The man known as the "Fifth Beatle," producer and arranger George Martin, has died at the age of 90. The cause of his death has not been made public, but his family verified the news with the following statement:

"We can confirm that Sir George Martin passed away peacefully at home yesterday evening, Tuesday, March 8. The family would like to thank everyone for their thoughts, prayers and messages of support. ... In a career that spanned seven decades he was recognized globally as one of music’s most creative talents and a gentleman to the end. The family ask that their privacy be respected at this time."

Martin signed the Beatles to their first record deal in 1962, and worked with them from their first single "Love Me Do" until their final album, Abbey Road. The two surviving members of the Beatles, Paul McCartney and Ringo Starr, have posted loving tributes to their former collaborator, which you can read below.

I’m so sad to hear the news of the passing of dear George Martin. I have so many wonderful memories of this great man...

Posted by Paul McCartney on Wednesday, March 9, 2016

God bless George Martin peace and love to Judy and his family love Ringo and Barbara George will be missed xxx ✌️☮

Posted by Ringo Starr on Tuesday, March 8, 2016

He got his start working for the BBC's classical music department before joining EMI in 1950. By the end of the decade, he was working with comedian Peter Sellers, and he helped the actor and comedian score a pair of hit comedy albums in the U.K. That pretty much set Martin on path to working on similar records for the next several years.

But in 1962, he met the Beatles' manager Brian Epstein, listened to the demo tape the group had made (and saw famously rejected by Decca Records) and by mid-year, he was helping to guide them to stardom. He suggested they replace their drummer, Pete Best, and he recorded "Please Please Me," which became the first single in a string of No. 1 hits.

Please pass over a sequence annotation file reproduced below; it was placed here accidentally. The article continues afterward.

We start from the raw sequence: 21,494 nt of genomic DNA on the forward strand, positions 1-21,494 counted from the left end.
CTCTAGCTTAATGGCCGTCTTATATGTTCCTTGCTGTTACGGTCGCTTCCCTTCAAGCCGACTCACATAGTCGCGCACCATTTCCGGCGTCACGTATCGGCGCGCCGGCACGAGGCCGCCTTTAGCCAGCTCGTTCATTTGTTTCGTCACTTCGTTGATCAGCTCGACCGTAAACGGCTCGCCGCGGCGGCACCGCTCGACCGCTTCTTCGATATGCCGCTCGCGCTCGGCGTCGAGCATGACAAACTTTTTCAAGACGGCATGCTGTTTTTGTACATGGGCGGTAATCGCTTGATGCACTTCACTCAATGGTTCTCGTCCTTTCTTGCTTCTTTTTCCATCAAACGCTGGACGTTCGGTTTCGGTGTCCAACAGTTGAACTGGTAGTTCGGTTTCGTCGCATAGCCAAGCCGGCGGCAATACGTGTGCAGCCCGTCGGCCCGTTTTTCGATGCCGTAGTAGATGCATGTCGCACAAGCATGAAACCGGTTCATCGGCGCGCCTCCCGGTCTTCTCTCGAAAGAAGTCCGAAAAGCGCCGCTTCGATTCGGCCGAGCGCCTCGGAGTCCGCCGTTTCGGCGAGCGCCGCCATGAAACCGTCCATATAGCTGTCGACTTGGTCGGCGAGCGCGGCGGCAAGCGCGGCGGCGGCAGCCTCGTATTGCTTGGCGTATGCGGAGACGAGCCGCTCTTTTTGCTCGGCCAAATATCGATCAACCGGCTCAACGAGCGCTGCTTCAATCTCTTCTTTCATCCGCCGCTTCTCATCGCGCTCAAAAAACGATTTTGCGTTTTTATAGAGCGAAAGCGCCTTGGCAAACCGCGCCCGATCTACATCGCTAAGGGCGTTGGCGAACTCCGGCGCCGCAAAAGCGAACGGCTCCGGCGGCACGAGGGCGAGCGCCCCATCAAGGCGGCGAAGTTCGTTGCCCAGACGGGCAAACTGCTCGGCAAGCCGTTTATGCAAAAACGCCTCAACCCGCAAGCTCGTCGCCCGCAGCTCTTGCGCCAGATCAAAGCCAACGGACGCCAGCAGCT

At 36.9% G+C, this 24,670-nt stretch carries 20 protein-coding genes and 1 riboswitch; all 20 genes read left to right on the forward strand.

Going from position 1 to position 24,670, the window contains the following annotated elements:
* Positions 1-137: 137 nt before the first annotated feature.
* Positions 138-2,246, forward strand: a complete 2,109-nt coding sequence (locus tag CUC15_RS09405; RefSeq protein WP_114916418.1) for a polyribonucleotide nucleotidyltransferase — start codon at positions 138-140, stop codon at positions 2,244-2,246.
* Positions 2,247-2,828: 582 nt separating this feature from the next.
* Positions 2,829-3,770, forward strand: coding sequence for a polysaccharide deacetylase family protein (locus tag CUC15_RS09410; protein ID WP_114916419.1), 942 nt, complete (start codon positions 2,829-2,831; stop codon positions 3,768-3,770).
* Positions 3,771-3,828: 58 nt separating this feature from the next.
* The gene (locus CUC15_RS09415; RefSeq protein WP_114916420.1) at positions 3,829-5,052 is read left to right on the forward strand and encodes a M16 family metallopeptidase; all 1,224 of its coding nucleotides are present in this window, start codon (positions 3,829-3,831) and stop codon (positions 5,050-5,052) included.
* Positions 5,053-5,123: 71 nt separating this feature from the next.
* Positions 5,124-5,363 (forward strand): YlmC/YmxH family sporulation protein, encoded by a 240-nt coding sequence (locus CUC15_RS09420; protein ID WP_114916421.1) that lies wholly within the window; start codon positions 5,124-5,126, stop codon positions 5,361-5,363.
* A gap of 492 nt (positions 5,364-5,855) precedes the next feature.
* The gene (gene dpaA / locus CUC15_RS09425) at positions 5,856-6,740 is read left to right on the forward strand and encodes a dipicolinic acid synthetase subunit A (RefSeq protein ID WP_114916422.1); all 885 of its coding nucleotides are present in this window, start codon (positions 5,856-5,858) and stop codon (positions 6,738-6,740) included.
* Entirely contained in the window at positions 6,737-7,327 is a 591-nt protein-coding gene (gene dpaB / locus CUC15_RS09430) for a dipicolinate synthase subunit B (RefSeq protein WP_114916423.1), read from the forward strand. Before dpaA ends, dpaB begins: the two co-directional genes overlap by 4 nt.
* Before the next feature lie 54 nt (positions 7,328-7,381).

For the rest of the decade, Martin was in the studio with the Beatles, shaping their classic records along the way, including such groundbreaking works as "Eleanor Rigby" and "A Day in the Life." He was such an integral part of the group's sound that he rightfully deserved to be called the Fifth Beatle.

After the band broke up in 1970, Martin worked with other artists (he had produced others during his tenure with the Beatles, but they always were his first priority). He oversaw records by America, Jeff Beck, Cheap Trick and Elton John, among others. In the '90s -- along with the surviving Beatles, McCartney, Starr and George Harrison -- Martin worked on the group's Anthology series, though Jeff Lynne ended up producing the two new tracks assembled using John Lennon demos. He also oversaw the remixing of Beatles music for a popular Cirque du Soleil show.

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